There's a lack of research in Taiwan to determine how much pollution comes from which source. It could be anything from 25% to 50% of the air pollution in Taiwan is from motor vehicles (but it depends on the local area). Obviously the refineries down south are major contributors to the problems there. Then Taichung City has the world's biggest coal fired power station on it's doorstep (approx 5 GW) and another massive one that is part of the Mailiao complex and operated by Formosa Plastics company (approx 3 GW). There is also ANOTHER large coal power station on Tongxiao beach just to the North in Miaoli.

Then at certain times of year farmers burn their rice stalks resulting in a haze across most of the nation. Finally gravel extraction activities disturb river beds and large amount of sand is blown around during the dry season. I've not even mentioned emissions from the large number of factories (legal/illegal) here.

So Taiwan's sources of air pollution are numerous and problematic.

Taiwanese people are ignorant of their own environment, coming out in massive protests against nuclear power (which has never had any major environmental incident here) yet almost completely ignoring air pollution from coal power stations and motor vehicles! The pollution that actually kills people and lowers your quality of life EVERYDAY.
March 13, 2014    silas10961@
Thank you both for your contributions.

I will state that I'm viewing this issue with the eyes of a native of Los Angeles who now lives in Taipei. Delighted with many aspects of life here, the only complaint of any significance I have is certainly the air pollution, and very specifically, vehicle air pollution.

Background: I was a co-founder of an influential non-profit in California dedicated to clean air and reducing the nation's addiction to oil and gas-guzzling cars, and studied related matters in graduate school at Washington University. The problem here is indeed quite unrecognized by most residents. To raise awareness, an information campaign that presents fundamental facts and outlines the essential steps forward is certainly called for. But before exploring that, let me isolate the issue of vehicle pollution relative to industry and power generation for a moment.

I'm aware that Taichung is the site of world-record holding power plant. The case needs to be made, however, that there is less inconclusiveness regarding the relative total pollution generated from power plants and industry compared to vehicle traffic in terms of their health impact on the densely populated areas. The plants run around the clock, and one can observe the shift in pollution levels monitored and reported throughout the day on aqicn.org, comparing peak traffic times, and, to a lesser extent, the burning of crops and other matter. During CNY, the PM levels are off the charts.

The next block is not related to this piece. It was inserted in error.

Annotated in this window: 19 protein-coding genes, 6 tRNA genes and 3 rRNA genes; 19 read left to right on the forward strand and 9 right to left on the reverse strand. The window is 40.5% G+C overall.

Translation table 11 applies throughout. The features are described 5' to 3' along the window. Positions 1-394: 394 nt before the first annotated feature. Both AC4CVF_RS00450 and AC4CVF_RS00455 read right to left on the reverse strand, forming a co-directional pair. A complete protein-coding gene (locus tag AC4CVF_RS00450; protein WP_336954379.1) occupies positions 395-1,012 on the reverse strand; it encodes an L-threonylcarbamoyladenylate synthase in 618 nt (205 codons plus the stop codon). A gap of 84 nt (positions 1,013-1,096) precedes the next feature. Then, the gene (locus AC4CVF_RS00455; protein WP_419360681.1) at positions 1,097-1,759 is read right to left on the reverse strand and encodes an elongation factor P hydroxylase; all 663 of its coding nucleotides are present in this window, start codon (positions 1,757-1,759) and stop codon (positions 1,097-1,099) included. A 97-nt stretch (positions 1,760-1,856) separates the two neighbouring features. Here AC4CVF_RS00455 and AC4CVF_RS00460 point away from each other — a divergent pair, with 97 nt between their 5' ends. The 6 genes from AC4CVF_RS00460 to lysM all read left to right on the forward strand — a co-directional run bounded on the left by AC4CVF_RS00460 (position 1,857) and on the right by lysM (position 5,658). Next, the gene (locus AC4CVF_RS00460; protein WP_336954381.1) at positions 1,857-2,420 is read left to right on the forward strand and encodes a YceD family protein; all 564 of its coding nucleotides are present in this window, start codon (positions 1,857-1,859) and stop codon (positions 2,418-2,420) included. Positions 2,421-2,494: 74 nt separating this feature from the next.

On the ground, for the urban resident, in a city with the world's most densely packed vehicles, it is overwhelmingly motor vehicle that is generating the emissions most harmful to human health.

Taipei must massively incentivize adoption of electric and clean burning scooters, as is currently done in China. The impact here could be dramatic over a much smaller and more densely packed area, a space that is not experiencing the world's largest construction boom, and building new coal-fired power plants every 2 weeks. China differs in such essential ways.

Taipei needs to see the introduction of electric buses and above all, low/zero emission scooters. Don't be reduced to indecision by becoming overwhelmed with the power generation facilities' contribution in this. There's an entirely robust case for ordering and dealing with the problems ranked by priority, dealing with vehicles 1st. Awareness needs to be spread from the ground up, before this government, the EPA, and big business may respond.

A note. The EPA has a program in place now for anyone to report gross polluters and receive compensation in return, which is entirely underutilized. For every photograph showing a license plate while the vehicle is producing smoke, 500NT is given to the supplying individual. That's a program an environmental group here should involve themselves with on a massive scale, reporting several hundred scooters in a given district each week. It's an actionable item with fast results.
Write a Comment
CAPTCHA Code Image
Type in image code
Change the code
 Receive China Post promos
 Respond to this email
 More of the nation's ICT firms confident over prospects of Q1 
Smog hangs over Taipei yesterday as pollutant particles brought by an approaching cold air mass from China reached the red-alert level. The Environmental Protection Agency said the smog will linger until tomorrow. (CNA)

Enlarge Photo
Subscribe  |   Advertise  |   RSS Feed  |   About Us  |   Career  |   Contact Us
Sitemap  |   Top Stories  |   Taiwan  |   China  |   Business  |   Asia  |   World  |   Sports  |   Life  |   Arts & Leisure  |   Health  |   Editorial  |   Commentary
Travel  |   Movies  |   TV Listings  |   Classifieds  |   Bookstore  |   Getting Around  |   Weather  |   Guide Post  |   Student Post  |   English Courses  |   Terms of Use  |   Sitemap
  chinapost search